Friends, I think the main point to take from this is, “all shall be well – all manner of things shall be well”.
The Church is indefectible. The Petrine dimension of the Church was willed by Christ as a constitutive element of the Church. Popes come and go. Historically there have been gaps and, as we have seen, overlaps of a kind.
“All shall be well.”
The Holy Spirit, as Joseph Ratzinger pointed out, guides the election of popes in such a way that they don’t cause total disaster. Fallible men elected wicked popes in the past. Some popes were imposed even while others were alive. Turning the sock inside out, it could be that even wicked popes were elected under the influence of the Holy Spirit in order to punish the Church or to awaken her from a slumber and to begin a reform. It could be that the Holy Spirit rigged the election of bad popes precisely to break us from thinking that their every word and action is more important than it really is; to batter down papalotry.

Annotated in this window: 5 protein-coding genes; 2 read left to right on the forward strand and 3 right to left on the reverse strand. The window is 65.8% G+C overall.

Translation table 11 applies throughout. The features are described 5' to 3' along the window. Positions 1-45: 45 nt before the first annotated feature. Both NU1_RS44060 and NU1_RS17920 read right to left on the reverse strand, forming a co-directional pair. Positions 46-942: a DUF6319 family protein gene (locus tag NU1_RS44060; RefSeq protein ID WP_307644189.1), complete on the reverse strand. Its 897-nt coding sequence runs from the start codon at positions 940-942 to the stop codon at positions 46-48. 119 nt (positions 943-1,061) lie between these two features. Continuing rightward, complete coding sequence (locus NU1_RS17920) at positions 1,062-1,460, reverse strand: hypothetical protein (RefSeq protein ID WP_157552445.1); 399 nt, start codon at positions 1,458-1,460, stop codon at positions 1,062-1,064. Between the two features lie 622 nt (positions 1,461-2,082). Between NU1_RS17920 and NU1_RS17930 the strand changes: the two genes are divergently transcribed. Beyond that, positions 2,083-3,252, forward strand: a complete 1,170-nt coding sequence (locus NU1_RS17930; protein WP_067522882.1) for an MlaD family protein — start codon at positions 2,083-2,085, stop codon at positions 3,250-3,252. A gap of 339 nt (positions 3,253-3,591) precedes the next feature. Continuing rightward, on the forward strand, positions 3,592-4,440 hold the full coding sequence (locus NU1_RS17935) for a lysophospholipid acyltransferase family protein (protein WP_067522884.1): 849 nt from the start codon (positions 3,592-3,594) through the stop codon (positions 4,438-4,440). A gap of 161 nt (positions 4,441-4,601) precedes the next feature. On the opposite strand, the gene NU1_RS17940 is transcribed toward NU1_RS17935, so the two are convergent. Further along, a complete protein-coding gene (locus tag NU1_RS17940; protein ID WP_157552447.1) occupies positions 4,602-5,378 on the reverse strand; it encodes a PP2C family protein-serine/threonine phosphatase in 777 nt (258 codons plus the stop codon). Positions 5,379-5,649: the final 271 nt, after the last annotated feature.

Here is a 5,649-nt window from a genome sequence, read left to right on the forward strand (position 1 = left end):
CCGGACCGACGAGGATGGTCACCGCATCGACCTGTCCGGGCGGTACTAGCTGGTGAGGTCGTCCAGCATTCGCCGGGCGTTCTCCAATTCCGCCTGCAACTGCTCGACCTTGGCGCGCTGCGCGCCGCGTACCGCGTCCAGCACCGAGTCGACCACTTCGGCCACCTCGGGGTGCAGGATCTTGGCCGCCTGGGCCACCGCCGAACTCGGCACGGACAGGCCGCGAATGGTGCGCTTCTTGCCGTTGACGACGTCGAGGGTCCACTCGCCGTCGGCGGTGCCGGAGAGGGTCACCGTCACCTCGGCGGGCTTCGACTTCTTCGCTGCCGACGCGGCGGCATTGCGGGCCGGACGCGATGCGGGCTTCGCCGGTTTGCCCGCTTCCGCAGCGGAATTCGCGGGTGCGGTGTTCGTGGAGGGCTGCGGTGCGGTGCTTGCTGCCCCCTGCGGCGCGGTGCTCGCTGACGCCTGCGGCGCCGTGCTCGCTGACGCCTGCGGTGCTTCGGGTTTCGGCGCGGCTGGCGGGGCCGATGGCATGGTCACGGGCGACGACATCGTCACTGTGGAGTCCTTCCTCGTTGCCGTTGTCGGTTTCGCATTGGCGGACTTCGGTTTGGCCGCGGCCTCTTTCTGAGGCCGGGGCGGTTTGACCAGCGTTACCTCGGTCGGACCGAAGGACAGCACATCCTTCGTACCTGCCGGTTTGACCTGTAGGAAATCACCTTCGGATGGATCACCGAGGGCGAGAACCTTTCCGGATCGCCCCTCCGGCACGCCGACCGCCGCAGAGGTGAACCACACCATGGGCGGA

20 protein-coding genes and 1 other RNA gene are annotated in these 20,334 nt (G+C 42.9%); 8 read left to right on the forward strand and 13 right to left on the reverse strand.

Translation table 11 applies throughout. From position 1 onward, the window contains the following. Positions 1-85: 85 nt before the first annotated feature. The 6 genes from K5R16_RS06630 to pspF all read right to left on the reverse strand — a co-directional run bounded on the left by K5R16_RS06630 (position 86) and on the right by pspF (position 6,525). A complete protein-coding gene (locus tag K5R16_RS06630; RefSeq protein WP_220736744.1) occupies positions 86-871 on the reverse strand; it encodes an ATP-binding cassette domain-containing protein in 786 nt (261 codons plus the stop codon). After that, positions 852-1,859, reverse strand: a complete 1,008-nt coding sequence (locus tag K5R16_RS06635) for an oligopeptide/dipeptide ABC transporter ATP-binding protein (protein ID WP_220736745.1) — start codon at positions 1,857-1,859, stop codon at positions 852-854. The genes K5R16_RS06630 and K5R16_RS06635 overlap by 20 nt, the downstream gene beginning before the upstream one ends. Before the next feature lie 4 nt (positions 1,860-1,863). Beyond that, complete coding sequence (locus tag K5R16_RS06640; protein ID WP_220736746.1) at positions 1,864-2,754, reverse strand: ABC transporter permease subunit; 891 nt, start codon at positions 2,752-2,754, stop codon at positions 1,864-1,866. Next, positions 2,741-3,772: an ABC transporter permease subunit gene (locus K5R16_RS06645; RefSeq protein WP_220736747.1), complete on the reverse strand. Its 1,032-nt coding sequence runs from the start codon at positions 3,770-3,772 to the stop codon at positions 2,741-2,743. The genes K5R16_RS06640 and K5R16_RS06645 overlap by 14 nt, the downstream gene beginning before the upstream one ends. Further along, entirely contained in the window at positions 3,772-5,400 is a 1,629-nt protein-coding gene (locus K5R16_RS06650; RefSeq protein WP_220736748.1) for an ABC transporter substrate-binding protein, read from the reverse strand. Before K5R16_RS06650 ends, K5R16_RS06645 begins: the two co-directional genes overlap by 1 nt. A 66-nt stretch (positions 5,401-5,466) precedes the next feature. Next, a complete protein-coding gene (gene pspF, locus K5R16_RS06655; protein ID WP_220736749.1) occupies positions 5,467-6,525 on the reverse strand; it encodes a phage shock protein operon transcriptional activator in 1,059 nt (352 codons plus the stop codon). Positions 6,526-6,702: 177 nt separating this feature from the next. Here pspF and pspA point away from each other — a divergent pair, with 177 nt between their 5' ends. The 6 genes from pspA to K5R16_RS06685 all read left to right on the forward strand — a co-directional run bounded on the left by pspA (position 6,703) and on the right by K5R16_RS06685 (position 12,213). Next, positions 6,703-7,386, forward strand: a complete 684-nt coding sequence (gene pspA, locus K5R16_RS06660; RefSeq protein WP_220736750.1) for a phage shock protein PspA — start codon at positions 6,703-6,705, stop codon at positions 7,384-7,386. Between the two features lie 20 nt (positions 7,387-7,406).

“All manner of things shall be well.”
One way or another, and it won’t be that long from now, all of these questions will be moot. The whole thing will resolve in time.
I apologize for the length of this. I apologize for the repetitions, too. After re-reading I left some in because I wanted to help some people keep track of important points.
I have turned on the moderation queue for this. There will be no Francis bashing. If that’s your point, think again and stick to the topic.